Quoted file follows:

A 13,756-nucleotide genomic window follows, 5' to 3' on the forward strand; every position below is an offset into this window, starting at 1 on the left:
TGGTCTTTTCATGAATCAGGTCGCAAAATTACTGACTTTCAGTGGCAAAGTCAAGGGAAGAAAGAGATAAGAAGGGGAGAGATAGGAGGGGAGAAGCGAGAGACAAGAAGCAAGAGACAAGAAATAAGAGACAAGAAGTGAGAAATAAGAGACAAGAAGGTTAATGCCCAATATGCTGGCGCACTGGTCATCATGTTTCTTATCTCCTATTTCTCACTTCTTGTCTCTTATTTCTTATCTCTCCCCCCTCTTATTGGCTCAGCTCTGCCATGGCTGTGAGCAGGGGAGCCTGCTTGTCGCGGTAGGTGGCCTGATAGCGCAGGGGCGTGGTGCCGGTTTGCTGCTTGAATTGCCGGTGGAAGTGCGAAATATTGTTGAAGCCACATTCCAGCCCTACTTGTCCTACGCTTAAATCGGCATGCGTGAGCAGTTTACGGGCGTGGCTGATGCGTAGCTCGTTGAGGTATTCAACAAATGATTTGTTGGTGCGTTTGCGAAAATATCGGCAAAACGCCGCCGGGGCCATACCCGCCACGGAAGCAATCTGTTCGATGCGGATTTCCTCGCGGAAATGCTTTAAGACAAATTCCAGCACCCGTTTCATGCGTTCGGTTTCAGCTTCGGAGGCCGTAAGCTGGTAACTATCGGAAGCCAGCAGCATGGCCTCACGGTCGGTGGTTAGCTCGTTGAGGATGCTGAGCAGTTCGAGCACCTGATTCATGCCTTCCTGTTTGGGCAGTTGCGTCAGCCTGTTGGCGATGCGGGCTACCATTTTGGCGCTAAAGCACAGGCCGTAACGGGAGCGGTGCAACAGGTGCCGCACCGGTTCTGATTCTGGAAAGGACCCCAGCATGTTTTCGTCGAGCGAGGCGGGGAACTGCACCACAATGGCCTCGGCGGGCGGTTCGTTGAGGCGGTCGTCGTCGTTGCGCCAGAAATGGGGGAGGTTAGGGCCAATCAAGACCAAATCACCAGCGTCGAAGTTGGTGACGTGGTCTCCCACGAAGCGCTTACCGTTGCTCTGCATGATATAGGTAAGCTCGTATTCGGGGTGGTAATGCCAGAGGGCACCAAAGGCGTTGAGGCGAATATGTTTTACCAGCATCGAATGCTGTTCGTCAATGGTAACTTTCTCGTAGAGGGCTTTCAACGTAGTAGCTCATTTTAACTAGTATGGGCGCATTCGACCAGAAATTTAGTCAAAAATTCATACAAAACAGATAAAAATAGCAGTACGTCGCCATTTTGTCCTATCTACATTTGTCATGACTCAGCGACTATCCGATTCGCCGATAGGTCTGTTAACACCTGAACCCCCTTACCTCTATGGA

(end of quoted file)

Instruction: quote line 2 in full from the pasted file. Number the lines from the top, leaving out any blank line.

TGGTCTTTTCATGAATCAGGTCGCAAAATTACTGACTTTCAGTGGCAAAGTCAAGGGAAGAAAGAGATAAGAAGGGGAGAGATAGGAGGGGAGAAGCGAGAGACAAGAAGCAAGAGACAAGAAATAAGAGACAAGAAGTGAGAAATAAGAGACAAGAAGGTTAATGCCCAATATGCTGGCGCACTGGTCATCATGTTTCTTATCTCCTATTTCTCACTTCTTGTCTCTTATTTCTTATCTCTCCCCCCTCTTATTGGCTCAGCTCTGCCATGGCTGTGAGCAGGGGAGCCTGCTTGTCGCGGTAGGTGGCCTGATAGCGCAGGGGCGTGGTGCCGGTTTGCTGCTTGAATTGCCGGTGGAAGTGCGAAATATTGTTGAAGCCACATTCCAGCCCTACTTGTCCTACGCTTAAATCGGCATGCGTGAGCAGTTTACGGGCGTGGCTGATGCGTAGCTCGTTGAGGTATTCAACAAATGATTTGTTGGTGCGTTTGCGAAAATATCGGCAAAACGCCGCCGGGGCCATACCCGCCACGGAAGCAATCTGTTCGATGCGGATTTCCTCGCGGAAATGCTTTAAGACAAATTCCAGCACCCGTTTCATGCGTTCGGTTTCAGCTTCGGAGGCCGTAAGCTGGTAACTATCGGAAGCCAGCAGCATGGCCTCACGGTCGGTGGTTAGCTCGTTGAGGATGCTGAGCAGTTCGAGCACCTGATTCATGCCTTCCTGTTTGGGCAGTTGCGTCAGCCTGTTGGCGATGCGGGCTACCATTTTGGCGCTAAAGCACAGGCCGTAACGGGAGCGGTGCAACAGGTGCCGCACCGGTTCTGATTCTGGAAAGGACCCCAGCATGTTTTCGTCGAGCGAGGCGGGGAACTGCACCACAATGGCCTCGGCGGGCGGTTCGTTGAGGCGGTCGTCGTCGTTGCGCCAGAAATGGGGGAGGTTAGGGCCAATCAAGACCAAATCACCAGCGTCGAAGTTGGTGACGTGGTCTCCCACGAAGCGCTTACCGTTGCTCTGCATGATATAGGTAAGCTCGTATTCGGGGTGGTAATGCCAGAGGGCACCAAAGGCGTTGAGGCGAATATGTTTTACCAGCATCGAATGCTGTTCGTCAATGGTAACTTTCTCGTAGAGGGCTTTCAACGTAGTAGCTCATTTTAACTAGTATGGGCGCATTCGACCAGAAATTTAGTCAAAAATTCATACAAAACAGATAAAAATAGCAGTACGTCGCCATTTTGTCCTATCTACATTTGTCATGACTCAGCGACTATCCGATTCGCCGATAGGTCTGTTAACACCTGAACCCCCTTACCTCTATGGA